Friday, November 5, 2010

Hey, it's hay!

I showed up to find Joel leaning on a pickup truck which was tethered to a trailer full of hay.  The trailer got detached and after a few nods and a wave the guys in the truck took off.  Joel who looked a little heated proceeded to tell me some story about him haying a field and lending some hay out to one of the guys in the truck who in turn had promised to pay Joel back and it's been three years but, he finally got the hay..blah blah blah...anyways, Joel looked at the trailer and said most of it looked alright but he wasn't sure yet till he could get a better look at it.  Better look?  At what I'm thinking?  It's just hay isn't it?  Noooooo. I got a good 45 minute education in hay.  I will never look at a field the same again.....

What Joel tells me is this:  There is mulch hay and feed hay.  I did not know this.  To me it all looked like a square of dried grass with maybe some vague distinctions..dunno but, I definitely know now.  The farmer pulled out piece after piece of different bails and picked out individual parts like timothy, orchard grass, clover and vetch which I'm told is indicative to good feed hay.  He also pulled out golden rod, Queen Anne's lace in a few bails and explained to me how these plants were not so good for feeding.  Well, being the good student, I asked why some fields have good feed hay and some are garbage..It all comes down to soil health.  If you constantly take take take from the field and never give back by way of nutrients then you will end up with a field full of mulch quality hay not good for feeding the cows. Good bedding for the chickens but, not good cow feed.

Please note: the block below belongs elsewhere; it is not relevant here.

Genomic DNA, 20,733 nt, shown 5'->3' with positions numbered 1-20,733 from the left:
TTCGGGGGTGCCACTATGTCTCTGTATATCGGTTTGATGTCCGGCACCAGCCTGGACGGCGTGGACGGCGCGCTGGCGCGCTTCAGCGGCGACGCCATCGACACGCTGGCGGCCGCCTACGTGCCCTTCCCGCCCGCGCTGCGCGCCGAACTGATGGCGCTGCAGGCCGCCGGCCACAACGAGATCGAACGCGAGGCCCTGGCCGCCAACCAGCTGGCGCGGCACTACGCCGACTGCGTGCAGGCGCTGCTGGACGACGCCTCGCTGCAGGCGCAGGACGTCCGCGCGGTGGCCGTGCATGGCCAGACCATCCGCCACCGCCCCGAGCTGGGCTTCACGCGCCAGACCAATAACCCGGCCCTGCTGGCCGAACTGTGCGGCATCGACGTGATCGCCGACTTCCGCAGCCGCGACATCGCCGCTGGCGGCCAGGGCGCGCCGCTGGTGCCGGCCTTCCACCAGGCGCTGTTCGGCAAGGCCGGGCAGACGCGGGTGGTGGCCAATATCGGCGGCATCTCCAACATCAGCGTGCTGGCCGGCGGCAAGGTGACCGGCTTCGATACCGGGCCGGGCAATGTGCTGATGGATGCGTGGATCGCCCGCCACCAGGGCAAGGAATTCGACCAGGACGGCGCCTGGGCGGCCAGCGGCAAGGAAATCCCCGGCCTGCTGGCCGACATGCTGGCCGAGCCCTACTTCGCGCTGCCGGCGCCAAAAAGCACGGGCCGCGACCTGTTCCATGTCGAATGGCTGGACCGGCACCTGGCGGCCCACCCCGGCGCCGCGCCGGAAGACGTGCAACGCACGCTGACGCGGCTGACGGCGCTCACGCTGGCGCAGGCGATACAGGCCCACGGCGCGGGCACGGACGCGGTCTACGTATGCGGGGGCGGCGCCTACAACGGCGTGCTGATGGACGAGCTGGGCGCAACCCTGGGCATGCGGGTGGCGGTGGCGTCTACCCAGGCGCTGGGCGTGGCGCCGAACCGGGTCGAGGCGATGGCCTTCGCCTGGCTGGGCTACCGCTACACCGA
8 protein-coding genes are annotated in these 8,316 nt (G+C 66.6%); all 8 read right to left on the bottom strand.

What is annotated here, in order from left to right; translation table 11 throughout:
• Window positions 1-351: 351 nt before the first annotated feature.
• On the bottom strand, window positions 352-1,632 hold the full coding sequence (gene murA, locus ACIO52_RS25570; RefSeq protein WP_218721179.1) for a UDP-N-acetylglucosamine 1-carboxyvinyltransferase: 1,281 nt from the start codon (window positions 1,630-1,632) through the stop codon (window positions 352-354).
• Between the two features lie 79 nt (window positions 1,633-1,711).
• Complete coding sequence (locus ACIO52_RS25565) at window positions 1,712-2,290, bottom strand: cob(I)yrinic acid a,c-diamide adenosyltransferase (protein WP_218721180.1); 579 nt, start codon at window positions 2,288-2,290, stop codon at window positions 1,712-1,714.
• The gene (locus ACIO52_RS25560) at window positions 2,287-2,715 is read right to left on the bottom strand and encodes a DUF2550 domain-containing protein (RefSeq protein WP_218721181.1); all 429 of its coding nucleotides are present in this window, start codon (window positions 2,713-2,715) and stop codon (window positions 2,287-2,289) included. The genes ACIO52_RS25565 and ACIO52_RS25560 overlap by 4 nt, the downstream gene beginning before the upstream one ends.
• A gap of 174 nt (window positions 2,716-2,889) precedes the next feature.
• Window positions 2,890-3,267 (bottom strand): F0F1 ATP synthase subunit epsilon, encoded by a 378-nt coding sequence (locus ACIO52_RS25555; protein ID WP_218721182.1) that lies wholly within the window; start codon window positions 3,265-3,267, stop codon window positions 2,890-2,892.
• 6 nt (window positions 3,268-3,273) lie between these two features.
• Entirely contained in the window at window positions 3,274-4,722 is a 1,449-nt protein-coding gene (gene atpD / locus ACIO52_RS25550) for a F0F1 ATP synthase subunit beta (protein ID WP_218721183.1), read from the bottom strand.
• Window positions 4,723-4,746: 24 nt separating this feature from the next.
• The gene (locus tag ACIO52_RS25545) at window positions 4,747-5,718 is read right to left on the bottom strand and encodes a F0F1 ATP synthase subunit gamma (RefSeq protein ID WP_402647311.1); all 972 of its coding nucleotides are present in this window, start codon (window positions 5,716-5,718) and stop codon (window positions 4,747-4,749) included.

The field is Just like the garden by being able to tell a a lot about it's nutrient content by the types of weeds that grow in it.

Over all I suppose the bails met Joel's approval.

The house list..

In order for me to realize my dream of farming I must first sell our current residence and move out of the city!  Sounds easier then it is considering my house is 125 years old and needs some work.  I figure if I keep a list and pick away at it one item at a time I can maintain some sense of organization while keeping my eye on the brass ring..

"the house list" as I will refer to it going forward will be a comprehensive list of all the "to do" items that must first be finished before I can put the house on the market.